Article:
Modified Rack Position

This past Thursday, our CrossFit program tested their push presses, building to a heavy single, with the hope of achieving a PR. Hitting a PR is never a guarantee, especially if factors in your life outside the gym (sleep, stress, nutrition, etc.) are not going your way. Still, even if all those factors are dialed in, technique is hugely important, especially when it comes to a ballistic lift like the push press. We move through the bar path so quickly that there is little room for error. To maximize our chances of success, we need to make sure that we’re starting in the proper position. It’s extremely difficult to get from point A to point B if you’re starting behind and to the side of point A. Yet when it comes to the push press, from a coaching perspective, this is what we frequently see. It all comes down to your modified rack position.

When we set up for the push press, we want to be in a modified rack position. Just like in a full front rack, this means that the bar is on our shoulders, not our chests. To get it there, we need to drive the front of our shoulders up into the bar. This is NOT a shrug. However, in a full front rack, we want our elbows to be as close to parallel to the ground as possible. To get from a full front rack to a modified one, we want to “open” our elbows, by driving them a little more out to the side.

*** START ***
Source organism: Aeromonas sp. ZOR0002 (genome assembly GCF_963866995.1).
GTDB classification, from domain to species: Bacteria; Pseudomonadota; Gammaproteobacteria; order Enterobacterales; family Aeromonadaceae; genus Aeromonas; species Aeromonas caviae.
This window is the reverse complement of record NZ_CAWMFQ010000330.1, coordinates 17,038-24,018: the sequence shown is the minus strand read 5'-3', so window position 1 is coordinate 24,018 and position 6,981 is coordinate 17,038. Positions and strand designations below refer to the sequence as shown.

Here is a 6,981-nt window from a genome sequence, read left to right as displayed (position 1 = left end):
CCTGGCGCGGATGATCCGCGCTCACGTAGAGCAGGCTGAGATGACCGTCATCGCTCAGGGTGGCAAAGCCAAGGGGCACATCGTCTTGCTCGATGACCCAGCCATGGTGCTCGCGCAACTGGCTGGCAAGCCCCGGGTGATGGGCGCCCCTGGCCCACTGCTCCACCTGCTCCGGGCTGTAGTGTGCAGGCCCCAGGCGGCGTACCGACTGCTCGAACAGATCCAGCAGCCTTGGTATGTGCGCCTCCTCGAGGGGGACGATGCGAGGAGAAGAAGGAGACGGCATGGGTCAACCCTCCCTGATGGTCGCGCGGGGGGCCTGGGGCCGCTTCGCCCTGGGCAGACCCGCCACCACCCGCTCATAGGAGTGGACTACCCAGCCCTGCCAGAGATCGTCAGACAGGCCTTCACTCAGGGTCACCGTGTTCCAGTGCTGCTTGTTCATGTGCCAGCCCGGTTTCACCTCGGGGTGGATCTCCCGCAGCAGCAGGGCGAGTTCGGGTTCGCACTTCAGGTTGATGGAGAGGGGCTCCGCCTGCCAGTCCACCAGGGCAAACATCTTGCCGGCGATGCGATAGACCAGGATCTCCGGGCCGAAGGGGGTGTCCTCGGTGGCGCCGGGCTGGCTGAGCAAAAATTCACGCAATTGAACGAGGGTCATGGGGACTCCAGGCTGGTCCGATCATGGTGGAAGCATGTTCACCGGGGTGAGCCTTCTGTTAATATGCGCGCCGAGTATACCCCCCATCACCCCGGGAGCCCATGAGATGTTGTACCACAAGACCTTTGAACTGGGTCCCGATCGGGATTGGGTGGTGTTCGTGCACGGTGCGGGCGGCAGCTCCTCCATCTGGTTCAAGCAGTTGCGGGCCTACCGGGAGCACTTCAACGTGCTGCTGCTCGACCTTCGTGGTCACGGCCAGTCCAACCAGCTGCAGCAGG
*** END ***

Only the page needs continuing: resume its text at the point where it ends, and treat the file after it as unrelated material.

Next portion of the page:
Modified Rack Position
Front Rack
Modified Rack Position
Modified Front Rack

In this position, we have a solid shelf for the bar. If we keep the bar on our chests, when we initiate our dip, there’s a good chance the bar will slide down. This means we have a longer distance to lift the bar, and when we transition from the dip to a drive up, we now need to overcome the downward momentum of the bar. Maintaining a solid shelf prevents this.

If we go too far the other way and try to maintain a full front rack position, it’s not great for the overhead part of the lift. We’ll still get a solid dip and drive, but with our elbows oriented forward, it’s likely that we’ll turn the initial upward drive into a triceps extension. This causes the bar to travel out in front of us, which is not an ideal bar path. Opening our elbows allows us to drive the bar straight overhead.

Fix your start position in the push press, and you’re more likely to have a successful lift. See you in the gym.

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